By Ephraim Freed
Hundreds of written pieces come into the University Writing Center each semester. As consultants, we have to be acquainted with a vast array of assignment types and citation formats. During sessions, we put significant effort into helping clients make the best out of the given assignment, but we also work at transforming them into better writers. Investing ourselves in the well-being of clients can be stressful when they bring in something with serious real-world implications. Some of the most high-stakes written pieces clients bring with them to the University Writing Center are “statements of purpose” on graduate school applications. Clients have come to me with these pieces frequently enough that I decided to do some research on what constitutes a good statement of purpose and how to improve the early drafts they bring in. What follows is a collection of advice for such clients:
Each university has its own requirements, so (as with all assignments) reading the prompt is absolutely necessary; however, there are typical questions that need to be answered on each statement of purpose. The reader needs to know what you want to study and why, what experience you already have in the field, and what you will do with your degree. Most colleges want the statement to be short, perhaps as few as 300 words, and so every sentence counts. You are expected not only to provide the necessary information, but also to make it stand out from the competition. Imagine a half-dozen professors sitting at a table for hours on end, going over hundreds of statements of purpose. Much like a resume, the goal is to capture the attention of these professors as quickly as possible.
A common mistake is opening the statement with something like “I am applying to the graduate program at Appalachian State University.” They already know that. Skip it. Instead, start by telling a brief personal narrative. Discuss the history of your interest in the field, but don’t write something like, “As far back as I can remember, I’ve been interested in…” Come up with a solid starting point, and make yourself look like a real person to bring the readers closer to you.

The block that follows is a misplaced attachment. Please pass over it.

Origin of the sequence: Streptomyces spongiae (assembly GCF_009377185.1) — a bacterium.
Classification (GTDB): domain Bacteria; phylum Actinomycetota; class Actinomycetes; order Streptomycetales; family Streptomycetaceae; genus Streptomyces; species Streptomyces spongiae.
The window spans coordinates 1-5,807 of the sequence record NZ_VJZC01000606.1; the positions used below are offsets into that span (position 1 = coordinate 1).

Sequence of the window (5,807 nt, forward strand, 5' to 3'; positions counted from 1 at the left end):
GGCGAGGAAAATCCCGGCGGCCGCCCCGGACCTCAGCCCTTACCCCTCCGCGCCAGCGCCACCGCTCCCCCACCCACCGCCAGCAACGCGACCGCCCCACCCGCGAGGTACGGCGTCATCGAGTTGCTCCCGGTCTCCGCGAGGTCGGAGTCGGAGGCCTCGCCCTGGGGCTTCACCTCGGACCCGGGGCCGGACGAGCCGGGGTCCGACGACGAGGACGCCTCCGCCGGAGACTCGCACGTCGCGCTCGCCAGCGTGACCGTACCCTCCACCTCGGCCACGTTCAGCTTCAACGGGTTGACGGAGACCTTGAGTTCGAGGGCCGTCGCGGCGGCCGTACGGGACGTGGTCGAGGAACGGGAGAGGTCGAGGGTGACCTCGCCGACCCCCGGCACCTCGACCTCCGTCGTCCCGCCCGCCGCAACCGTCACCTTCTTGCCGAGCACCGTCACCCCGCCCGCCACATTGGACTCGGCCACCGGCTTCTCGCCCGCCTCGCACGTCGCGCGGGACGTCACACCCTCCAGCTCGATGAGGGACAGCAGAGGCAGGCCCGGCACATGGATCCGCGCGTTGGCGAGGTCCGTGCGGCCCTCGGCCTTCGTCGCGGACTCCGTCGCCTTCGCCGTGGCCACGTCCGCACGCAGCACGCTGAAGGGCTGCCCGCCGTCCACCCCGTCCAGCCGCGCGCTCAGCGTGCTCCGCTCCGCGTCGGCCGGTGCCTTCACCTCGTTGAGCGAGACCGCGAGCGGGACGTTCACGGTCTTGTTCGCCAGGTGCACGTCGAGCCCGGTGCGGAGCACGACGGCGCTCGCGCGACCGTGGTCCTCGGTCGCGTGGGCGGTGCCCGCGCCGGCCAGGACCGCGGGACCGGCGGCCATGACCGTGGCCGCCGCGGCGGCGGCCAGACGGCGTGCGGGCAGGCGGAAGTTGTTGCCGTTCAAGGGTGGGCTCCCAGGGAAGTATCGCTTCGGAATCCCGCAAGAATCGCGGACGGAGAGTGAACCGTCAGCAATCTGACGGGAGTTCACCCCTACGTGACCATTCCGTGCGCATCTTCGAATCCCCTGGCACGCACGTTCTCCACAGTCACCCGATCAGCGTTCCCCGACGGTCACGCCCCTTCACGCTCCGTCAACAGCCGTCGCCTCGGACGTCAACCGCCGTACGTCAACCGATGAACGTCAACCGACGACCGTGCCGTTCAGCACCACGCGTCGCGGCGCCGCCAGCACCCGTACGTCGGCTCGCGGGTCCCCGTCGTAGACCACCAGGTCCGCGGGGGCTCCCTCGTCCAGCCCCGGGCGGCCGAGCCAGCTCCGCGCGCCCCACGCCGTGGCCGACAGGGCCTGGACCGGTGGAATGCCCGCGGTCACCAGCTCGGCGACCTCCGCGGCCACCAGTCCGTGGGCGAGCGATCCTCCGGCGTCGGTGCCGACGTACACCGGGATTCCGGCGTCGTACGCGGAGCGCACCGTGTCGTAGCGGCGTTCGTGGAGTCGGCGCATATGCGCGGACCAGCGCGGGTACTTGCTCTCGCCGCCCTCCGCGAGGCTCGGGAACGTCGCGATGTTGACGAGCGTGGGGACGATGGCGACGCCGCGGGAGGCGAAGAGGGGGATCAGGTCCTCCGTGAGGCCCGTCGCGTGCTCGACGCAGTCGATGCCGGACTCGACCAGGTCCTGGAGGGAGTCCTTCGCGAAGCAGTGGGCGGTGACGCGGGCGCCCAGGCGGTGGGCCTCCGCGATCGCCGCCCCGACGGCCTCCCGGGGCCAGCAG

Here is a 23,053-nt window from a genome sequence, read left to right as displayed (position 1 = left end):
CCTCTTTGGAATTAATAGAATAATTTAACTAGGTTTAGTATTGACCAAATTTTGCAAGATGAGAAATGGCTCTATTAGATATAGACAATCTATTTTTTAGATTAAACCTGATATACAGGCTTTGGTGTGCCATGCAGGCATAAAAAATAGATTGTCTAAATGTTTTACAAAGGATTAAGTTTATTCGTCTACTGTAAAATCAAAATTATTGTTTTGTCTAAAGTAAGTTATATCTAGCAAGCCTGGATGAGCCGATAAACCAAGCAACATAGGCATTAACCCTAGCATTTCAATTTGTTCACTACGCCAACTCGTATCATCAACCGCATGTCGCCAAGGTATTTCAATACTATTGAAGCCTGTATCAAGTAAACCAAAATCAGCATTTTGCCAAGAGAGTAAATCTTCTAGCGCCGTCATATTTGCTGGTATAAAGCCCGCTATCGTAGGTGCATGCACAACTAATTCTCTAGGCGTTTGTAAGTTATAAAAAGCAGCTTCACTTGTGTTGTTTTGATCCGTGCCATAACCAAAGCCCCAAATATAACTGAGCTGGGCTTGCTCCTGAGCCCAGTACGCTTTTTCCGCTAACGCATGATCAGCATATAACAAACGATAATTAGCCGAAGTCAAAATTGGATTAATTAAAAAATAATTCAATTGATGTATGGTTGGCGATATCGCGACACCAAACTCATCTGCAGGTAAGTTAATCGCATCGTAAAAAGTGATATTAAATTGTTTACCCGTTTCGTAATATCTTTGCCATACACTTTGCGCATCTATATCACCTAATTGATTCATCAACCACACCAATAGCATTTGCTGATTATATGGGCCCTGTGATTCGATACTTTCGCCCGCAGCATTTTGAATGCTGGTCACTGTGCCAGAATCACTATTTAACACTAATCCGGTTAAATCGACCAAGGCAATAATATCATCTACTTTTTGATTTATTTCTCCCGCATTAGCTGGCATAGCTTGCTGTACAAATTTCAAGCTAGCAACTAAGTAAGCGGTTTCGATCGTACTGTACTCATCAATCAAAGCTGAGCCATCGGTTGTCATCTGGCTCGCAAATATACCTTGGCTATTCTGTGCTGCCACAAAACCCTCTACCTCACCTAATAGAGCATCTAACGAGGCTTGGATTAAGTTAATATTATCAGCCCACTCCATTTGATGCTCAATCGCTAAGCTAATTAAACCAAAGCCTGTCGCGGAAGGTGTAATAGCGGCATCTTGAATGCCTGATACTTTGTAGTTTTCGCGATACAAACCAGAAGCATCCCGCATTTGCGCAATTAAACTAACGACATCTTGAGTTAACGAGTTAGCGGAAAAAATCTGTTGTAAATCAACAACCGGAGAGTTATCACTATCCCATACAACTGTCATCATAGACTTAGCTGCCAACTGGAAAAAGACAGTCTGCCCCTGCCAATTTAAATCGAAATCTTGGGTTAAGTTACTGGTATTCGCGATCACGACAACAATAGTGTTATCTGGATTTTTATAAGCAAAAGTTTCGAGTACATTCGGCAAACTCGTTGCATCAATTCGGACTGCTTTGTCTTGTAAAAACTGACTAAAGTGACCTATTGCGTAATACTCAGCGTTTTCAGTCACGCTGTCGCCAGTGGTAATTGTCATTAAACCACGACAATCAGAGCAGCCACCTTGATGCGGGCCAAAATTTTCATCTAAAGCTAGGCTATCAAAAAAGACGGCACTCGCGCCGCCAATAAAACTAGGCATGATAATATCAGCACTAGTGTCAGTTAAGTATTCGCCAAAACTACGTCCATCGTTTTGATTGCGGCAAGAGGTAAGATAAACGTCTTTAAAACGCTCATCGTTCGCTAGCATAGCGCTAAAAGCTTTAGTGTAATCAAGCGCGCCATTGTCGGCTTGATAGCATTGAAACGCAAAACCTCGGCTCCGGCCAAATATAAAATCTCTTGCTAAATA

Be selective in what information you provide. Hobbies and sporting preferences are not necessary, unless they directly connect to your field of study. What the professors want to see is your familiarity with the field, examples of your work ethic, and whether or not you are willing to work with a diverse crowd of people. Prove you already know a thing or two about the field by talking about a specific sub-area of research you find interesting. Not only does this express your knowledge, but it also assures the professors that you know exactly what you want to study at the university.
At some point in the statement, you need to bring up what you plan to do with the knowledge you attain in the graduate department. Don’t undersell your dreams. If you want to get a PhD and teach at the university level, say so. If you are still struggling to decide what career you want, but are fairly sure grad school is the next step, consider several options, and write down what sounds most likely. You can change your mind later; just let the professors know you are thinking seriously about the matter.
Finally, it is always a good idea to bring the statement back in after revising; you can even take it to the Career Center. The more sets of eyes on the project, the better.
For more information, see the following:
The Princeton Review’s Writing the Statement of Purpose:
Vince Gotera’s How to Write a Great Statement of Purpose: